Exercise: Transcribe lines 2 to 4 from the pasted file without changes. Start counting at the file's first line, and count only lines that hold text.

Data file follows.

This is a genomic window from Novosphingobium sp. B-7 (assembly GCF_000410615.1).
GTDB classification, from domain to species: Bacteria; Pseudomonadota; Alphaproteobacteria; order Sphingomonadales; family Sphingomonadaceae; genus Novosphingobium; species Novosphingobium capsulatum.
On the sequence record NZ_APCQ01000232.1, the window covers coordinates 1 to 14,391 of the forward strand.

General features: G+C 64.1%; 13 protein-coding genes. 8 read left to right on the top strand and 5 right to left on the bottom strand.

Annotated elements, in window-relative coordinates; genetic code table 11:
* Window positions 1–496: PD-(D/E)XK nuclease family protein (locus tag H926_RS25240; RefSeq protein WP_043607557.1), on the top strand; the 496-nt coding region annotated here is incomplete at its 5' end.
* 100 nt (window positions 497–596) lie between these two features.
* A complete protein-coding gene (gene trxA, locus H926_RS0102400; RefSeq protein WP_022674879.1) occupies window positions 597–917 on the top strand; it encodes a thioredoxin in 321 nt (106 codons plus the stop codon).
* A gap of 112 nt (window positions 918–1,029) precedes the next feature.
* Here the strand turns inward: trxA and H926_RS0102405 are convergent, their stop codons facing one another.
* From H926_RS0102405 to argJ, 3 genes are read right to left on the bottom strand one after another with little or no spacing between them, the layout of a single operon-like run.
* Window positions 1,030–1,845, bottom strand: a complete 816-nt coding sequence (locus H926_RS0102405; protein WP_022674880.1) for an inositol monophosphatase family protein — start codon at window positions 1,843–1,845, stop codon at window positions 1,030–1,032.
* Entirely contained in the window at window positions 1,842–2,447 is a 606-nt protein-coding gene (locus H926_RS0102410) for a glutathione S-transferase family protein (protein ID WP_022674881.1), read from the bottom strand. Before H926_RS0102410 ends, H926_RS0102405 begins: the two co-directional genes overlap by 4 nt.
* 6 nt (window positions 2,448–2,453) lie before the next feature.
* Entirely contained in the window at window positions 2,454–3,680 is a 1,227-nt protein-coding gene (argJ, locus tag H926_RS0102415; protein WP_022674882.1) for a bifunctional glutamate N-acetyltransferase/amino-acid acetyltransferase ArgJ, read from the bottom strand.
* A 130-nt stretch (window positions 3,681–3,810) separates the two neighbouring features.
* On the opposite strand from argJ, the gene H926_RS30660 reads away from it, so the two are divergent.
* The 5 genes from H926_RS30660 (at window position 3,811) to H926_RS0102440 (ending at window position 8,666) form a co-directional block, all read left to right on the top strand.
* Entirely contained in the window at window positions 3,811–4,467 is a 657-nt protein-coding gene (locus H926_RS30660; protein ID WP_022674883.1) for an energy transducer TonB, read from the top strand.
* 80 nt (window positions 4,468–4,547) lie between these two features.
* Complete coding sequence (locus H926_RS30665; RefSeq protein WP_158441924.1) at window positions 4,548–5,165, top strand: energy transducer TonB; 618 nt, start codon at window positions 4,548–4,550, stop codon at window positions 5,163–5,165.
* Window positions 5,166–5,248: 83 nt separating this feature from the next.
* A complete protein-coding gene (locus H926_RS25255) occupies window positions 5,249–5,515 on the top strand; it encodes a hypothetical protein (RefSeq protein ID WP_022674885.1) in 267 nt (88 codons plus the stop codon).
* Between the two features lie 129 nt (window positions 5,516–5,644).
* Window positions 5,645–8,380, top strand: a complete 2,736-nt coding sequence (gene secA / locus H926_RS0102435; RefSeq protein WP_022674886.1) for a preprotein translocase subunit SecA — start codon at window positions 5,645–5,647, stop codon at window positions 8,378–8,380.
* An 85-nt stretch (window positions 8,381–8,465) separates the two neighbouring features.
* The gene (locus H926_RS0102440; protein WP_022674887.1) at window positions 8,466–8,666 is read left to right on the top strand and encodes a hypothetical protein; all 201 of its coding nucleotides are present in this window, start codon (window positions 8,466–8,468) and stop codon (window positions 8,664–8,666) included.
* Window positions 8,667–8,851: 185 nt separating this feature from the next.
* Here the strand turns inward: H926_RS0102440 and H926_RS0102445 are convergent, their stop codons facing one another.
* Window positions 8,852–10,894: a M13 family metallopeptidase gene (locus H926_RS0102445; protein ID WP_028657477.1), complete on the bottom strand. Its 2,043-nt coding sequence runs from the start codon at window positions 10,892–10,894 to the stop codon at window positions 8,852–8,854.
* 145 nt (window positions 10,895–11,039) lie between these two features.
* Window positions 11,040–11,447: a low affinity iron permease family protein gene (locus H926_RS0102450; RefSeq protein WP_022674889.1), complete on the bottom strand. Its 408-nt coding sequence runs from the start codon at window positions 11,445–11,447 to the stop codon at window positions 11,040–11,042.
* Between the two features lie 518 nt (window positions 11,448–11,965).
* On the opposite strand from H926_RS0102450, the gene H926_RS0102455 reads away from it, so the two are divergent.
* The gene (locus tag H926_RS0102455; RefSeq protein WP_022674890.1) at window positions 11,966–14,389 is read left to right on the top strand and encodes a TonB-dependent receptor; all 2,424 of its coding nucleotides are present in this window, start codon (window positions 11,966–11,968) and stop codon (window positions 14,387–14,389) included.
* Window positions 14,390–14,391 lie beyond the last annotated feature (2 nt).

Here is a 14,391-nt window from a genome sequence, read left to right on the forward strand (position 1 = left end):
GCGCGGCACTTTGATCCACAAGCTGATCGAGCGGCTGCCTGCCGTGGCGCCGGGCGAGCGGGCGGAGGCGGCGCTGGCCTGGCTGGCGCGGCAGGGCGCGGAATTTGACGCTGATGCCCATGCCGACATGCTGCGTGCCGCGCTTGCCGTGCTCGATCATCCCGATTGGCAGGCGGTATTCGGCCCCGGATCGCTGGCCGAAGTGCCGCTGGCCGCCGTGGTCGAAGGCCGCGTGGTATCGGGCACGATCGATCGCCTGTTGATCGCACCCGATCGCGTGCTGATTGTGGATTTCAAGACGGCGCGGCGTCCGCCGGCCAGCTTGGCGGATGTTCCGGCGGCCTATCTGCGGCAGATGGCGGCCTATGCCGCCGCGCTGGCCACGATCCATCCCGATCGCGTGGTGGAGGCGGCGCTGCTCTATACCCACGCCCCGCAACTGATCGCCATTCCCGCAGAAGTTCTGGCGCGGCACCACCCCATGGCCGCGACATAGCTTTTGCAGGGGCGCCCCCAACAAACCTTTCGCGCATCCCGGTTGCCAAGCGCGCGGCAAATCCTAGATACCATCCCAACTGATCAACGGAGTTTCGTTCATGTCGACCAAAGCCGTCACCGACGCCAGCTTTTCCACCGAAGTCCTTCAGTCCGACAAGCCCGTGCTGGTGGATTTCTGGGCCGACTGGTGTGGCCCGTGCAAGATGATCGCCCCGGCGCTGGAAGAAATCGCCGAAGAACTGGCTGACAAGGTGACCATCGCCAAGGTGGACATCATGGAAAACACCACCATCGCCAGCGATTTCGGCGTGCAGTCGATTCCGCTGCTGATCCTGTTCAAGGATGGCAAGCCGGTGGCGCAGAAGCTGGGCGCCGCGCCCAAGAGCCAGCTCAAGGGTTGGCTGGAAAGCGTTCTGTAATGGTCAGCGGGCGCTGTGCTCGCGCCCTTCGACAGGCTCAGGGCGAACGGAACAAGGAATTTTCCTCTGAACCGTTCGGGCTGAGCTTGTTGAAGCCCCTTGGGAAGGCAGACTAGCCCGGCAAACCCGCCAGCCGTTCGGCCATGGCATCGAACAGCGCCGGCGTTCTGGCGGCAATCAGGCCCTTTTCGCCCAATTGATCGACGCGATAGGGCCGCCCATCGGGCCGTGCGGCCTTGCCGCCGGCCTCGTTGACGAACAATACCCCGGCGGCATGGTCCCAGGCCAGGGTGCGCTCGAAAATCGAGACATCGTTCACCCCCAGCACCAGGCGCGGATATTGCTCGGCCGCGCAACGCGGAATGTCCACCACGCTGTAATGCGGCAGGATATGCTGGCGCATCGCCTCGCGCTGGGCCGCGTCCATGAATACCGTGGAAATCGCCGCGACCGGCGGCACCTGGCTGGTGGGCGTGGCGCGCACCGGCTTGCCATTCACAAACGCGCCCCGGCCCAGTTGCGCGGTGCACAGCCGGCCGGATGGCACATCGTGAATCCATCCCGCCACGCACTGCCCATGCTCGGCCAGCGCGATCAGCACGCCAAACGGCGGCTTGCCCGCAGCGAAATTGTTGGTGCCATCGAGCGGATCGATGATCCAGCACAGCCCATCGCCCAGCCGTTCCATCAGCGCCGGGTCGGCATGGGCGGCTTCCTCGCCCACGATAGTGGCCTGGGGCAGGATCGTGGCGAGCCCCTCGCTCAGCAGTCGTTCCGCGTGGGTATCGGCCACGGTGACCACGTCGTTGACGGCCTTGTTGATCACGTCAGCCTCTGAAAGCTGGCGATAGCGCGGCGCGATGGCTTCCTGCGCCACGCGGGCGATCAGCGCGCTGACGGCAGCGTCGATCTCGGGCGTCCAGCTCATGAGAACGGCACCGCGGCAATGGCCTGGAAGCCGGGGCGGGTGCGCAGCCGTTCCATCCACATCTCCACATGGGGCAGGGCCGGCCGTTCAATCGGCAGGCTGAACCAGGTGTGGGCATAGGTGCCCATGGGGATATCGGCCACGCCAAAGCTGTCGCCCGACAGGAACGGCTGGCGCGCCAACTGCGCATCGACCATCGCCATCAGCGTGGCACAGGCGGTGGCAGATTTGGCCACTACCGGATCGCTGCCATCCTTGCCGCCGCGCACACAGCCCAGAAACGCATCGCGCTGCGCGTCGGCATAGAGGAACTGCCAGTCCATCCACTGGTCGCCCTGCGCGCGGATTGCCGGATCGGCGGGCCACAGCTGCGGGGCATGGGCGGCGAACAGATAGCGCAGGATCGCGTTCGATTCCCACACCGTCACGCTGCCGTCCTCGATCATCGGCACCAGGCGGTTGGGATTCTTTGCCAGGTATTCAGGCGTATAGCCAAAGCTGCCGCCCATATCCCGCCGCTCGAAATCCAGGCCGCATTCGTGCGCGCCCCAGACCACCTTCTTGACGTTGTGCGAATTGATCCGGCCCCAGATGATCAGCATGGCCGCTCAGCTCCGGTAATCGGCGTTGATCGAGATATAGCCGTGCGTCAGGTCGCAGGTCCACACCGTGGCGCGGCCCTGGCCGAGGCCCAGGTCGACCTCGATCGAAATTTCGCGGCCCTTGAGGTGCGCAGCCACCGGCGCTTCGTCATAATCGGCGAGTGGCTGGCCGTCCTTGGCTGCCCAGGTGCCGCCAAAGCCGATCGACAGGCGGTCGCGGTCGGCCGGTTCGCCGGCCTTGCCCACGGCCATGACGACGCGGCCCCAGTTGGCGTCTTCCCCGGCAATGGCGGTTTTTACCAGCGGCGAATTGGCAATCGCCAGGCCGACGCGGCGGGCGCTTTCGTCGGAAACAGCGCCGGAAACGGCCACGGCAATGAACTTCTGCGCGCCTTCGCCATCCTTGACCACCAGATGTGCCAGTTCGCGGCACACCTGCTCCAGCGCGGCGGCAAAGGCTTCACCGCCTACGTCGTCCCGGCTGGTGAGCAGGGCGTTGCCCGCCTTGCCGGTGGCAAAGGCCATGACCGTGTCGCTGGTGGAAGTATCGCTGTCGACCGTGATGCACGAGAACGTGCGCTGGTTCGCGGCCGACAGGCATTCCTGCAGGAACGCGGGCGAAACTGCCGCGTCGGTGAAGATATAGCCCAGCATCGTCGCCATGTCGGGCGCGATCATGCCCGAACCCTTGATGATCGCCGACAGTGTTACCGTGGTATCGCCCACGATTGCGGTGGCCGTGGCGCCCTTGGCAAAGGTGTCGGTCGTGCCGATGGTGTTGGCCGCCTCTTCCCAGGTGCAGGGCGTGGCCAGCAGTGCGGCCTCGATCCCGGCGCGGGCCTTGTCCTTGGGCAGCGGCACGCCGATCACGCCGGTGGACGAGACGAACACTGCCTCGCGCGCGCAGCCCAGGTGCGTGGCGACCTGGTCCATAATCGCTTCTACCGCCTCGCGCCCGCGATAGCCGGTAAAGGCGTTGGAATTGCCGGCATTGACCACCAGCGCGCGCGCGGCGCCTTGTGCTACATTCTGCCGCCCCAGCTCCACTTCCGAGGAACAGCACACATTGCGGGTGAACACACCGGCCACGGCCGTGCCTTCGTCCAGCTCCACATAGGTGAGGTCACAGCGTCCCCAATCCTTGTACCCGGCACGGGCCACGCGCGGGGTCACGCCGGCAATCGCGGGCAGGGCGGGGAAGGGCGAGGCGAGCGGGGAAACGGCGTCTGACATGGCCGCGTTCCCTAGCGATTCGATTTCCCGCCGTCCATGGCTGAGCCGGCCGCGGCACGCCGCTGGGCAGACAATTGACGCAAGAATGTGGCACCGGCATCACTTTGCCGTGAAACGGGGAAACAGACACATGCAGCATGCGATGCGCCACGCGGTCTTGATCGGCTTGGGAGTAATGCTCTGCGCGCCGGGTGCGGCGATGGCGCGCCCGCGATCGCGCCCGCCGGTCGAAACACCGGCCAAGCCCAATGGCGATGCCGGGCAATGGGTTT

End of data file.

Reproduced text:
GTDB classification, from domain to species: Bacteria; Pseudomonadota; Alphaproteobacteria; order Sphingomonadales; family Sphingomonadaceae; genus Novosphingobium; species Novosphingobium capsulatum.
On the sequence record NZ_APCQ01000232.1, the window covers coordinates 1 to 14,391 of the forward strand.

General features: G+C 64.1%; 13 protein-coding genes. 8 read left to right on the top strand and 5 right to left on the bottom strand.